Of all patients presenting with the sign of rectal bleeding, haemorrhoids was the most common newly diagnosed bowel disease (26.1%, n = 110; Table 2), followed by polyps of different grades of differentiation (10.7%, n = 45), diverticulosis/diverticulitis (9.5%, n = 40) and patients with disorders of the upper gastrointestinal tract (8.7%, n = 37). Colon carcinoma was diagnosed in 17 cases (4.0%), inflammatory bowel disease (including Crohn's disease, ulcerative colitis, and undetermined colitis) was detected in 22 patients (5.2%).

Table 2
New confirmed diagnoses following the symptom of rectal bleeding.

For 93 of the patients (22.0%), there was no documentation from their GPs about cooperation with other specialists, nor were further diagnostic measures taken. The analysis of the physicians' explanatory notes for these patients showed that presumable pre-existing bowel diseases, such as diverticulosis, were found in nine of the patients. Additionally, it revealed upper gastrointestinal tract diseases in four patients. The GPs recorded haemorrhoids or other proctologic diseases, such as anal fissures, in 58 patients. Twenty-five of these patients were aged 50 years and above. The course of disease and the diagnostics could not be assessed with the data provided in the explanatory notes in 22 of the 93 patients.

Patients without further diagnostic procedures

Ninety-three patients (54 of them aged 50 years and above) were treated exclusively by their GPs — with no further diagnostic procedure or consultations with specialists.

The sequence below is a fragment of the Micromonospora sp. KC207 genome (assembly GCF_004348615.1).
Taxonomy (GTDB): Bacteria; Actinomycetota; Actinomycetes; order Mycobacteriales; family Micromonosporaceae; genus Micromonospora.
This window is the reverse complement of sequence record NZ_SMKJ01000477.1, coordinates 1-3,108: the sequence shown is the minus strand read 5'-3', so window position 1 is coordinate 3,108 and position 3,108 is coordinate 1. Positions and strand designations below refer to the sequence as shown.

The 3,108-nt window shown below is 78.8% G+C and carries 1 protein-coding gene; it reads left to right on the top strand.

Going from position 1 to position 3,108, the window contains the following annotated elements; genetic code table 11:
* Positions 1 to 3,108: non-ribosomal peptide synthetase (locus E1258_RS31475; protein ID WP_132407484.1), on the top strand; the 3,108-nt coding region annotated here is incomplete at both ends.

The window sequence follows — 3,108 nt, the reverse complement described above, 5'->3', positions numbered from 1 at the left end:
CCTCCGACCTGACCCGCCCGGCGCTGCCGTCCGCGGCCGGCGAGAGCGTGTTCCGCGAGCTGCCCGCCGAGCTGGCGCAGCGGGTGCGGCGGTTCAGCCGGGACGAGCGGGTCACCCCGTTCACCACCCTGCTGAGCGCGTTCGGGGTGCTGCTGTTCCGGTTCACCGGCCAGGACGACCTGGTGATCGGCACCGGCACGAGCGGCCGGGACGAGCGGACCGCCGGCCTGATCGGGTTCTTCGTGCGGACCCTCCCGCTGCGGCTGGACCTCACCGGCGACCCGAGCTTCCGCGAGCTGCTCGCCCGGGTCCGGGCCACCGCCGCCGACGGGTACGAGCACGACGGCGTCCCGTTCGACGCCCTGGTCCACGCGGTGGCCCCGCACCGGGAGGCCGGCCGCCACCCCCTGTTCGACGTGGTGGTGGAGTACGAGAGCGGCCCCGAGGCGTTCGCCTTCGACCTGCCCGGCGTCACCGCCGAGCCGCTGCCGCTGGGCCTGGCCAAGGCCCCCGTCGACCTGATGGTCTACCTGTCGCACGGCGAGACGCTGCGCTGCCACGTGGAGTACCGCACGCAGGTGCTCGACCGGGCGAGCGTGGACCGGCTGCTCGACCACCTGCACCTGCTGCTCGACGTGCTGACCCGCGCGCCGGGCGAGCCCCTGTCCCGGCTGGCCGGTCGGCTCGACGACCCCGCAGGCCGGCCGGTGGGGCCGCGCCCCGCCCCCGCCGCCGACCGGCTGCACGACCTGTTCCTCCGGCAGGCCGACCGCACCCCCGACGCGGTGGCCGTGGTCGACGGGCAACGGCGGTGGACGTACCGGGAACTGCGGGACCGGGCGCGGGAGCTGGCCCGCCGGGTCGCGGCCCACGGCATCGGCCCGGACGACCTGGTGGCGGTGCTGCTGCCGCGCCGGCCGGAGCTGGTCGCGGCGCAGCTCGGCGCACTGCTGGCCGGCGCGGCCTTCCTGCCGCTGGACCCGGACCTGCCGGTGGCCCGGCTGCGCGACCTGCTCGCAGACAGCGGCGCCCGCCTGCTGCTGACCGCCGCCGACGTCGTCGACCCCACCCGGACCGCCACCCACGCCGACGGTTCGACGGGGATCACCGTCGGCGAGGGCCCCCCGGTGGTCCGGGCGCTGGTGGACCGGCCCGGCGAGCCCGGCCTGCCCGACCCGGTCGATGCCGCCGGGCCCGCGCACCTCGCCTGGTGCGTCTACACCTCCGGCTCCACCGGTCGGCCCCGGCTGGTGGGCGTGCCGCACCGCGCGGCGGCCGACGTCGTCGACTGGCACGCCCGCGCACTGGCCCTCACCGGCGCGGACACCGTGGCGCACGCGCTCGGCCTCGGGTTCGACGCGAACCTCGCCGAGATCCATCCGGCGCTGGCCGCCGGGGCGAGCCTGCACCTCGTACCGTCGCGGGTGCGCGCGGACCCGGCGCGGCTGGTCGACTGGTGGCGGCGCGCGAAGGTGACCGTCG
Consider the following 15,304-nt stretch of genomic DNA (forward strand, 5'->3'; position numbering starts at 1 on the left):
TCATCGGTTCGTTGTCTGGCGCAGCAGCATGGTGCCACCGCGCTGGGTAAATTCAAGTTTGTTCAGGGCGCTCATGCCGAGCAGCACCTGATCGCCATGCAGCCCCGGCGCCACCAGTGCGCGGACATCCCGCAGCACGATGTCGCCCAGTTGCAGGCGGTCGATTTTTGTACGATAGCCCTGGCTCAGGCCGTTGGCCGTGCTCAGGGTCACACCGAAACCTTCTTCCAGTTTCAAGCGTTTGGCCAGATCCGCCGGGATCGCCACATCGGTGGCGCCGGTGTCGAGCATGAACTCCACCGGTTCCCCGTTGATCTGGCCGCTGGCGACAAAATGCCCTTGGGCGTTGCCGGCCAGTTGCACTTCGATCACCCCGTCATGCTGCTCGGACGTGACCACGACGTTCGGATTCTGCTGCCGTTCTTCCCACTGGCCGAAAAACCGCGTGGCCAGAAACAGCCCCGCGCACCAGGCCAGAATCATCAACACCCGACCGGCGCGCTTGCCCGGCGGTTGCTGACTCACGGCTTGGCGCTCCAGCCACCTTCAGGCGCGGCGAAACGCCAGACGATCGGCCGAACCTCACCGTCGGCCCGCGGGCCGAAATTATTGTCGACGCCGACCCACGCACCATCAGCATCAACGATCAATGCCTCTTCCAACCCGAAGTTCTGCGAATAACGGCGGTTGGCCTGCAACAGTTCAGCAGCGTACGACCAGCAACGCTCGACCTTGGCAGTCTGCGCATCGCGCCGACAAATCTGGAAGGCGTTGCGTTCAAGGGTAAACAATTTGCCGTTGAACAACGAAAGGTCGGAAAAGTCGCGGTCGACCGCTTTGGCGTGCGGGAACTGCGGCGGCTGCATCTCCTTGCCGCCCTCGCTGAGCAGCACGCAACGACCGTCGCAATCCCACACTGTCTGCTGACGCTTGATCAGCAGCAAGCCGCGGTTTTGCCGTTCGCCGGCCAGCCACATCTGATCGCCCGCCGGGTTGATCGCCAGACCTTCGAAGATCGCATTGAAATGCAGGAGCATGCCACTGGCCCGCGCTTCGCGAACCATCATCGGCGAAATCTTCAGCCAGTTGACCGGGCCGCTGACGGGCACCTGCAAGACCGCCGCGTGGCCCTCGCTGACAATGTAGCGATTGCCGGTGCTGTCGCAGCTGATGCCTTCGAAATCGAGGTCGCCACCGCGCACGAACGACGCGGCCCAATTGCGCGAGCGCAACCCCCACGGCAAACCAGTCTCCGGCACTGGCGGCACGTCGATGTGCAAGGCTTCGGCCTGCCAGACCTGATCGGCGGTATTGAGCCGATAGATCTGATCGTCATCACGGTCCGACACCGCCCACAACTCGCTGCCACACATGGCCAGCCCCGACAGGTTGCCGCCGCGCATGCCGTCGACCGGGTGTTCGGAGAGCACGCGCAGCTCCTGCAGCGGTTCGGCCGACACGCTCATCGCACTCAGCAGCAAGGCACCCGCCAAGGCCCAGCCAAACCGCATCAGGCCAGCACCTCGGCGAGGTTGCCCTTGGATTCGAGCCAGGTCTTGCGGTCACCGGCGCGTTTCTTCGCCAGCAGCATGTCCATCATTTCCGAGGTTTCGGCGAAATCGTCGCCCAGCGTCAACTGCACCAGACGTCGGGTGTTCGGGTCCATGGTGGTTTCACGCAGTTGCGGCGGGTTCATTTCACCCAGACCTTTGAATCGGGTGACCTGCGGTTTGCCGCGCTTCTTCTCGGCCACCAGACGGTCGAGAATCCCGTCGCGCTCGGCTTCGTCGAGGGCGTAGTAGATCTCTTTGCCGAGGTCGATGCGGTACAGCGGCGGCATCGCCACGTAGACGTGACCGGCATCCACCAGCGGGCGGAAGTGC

The additional analysis of the explanatory notes revealed that 27 patients aged 50 years and above were found to have exclusively haemorrhoids or other proctologic diseases as their final diagnosis. For this group of patients, bright red bleeding was the most common first symptom (n = 19), associated with further bowel-related symptoms in seven patients (Table 3). Further analyses of findings revealed that blood mixed with stools (n = 2) and blood on stools (n = 2) occurred more rarely. However, in four patients with haemorrhoids diagnosed by the physicians, the faecal occult blood test (FOBT) screening was positive. One of the patients refused further diagnostic procedures.

Table 3
Symptom pattern of rectal bleeding in patients ≥50 years not referred to a specialist (n = 27).

DISCUSSION

Summary of main findings

This study investigates strategies of the diagnostic work-up of patients presenting with rectal bleeding in general practice. An electronic link between surgeries and the coordinating university enabled physicians to record their medical procedures concerning patients with rectal bleeding in general practice.

Our findings indicate that the majority of patients presenting with the symptom of rectal bleeding were referred from their GP to a specialist for further diagnostic tests. Colonoscopies were the primary diagnostic measures utilised. Although a complete colonoscopy is desirable,16 the terminal ileum was not examined in 37.4% (n = 73) of all colonoscopies performed (n = 195). It is important to note that in 27 patients aged 50 years and above, GPs diagnosed haemorrhoids and other benign proctologic diseases without having conducted further diagnostics. Four of these patients had a positive FOBT test.

Strengths and limitations of this study

The median number of 9 years spent working in general practice indicates that the survey was performed with experienced GPs. With regard to the number of registered patients with rectal bleeding, after monitoring the GP practices, we found no sign of under-reporting. Taking into consideration that the public has paid more and more attention to the early detection of colorectal cancer over recent years, we conclude that not only patients but also physicians have become well aware of the importance of reporting rectal bleeding. This leads to our conclusion that most patients with rectal bleeding have been documented by the participating GPs. The physicians were able to complete relevant data collection for a period of 3 months following the end of the study. We suggest that no further diagnostic evaluation related to the presentation of rectal bleeding was performed by the GPs during that time.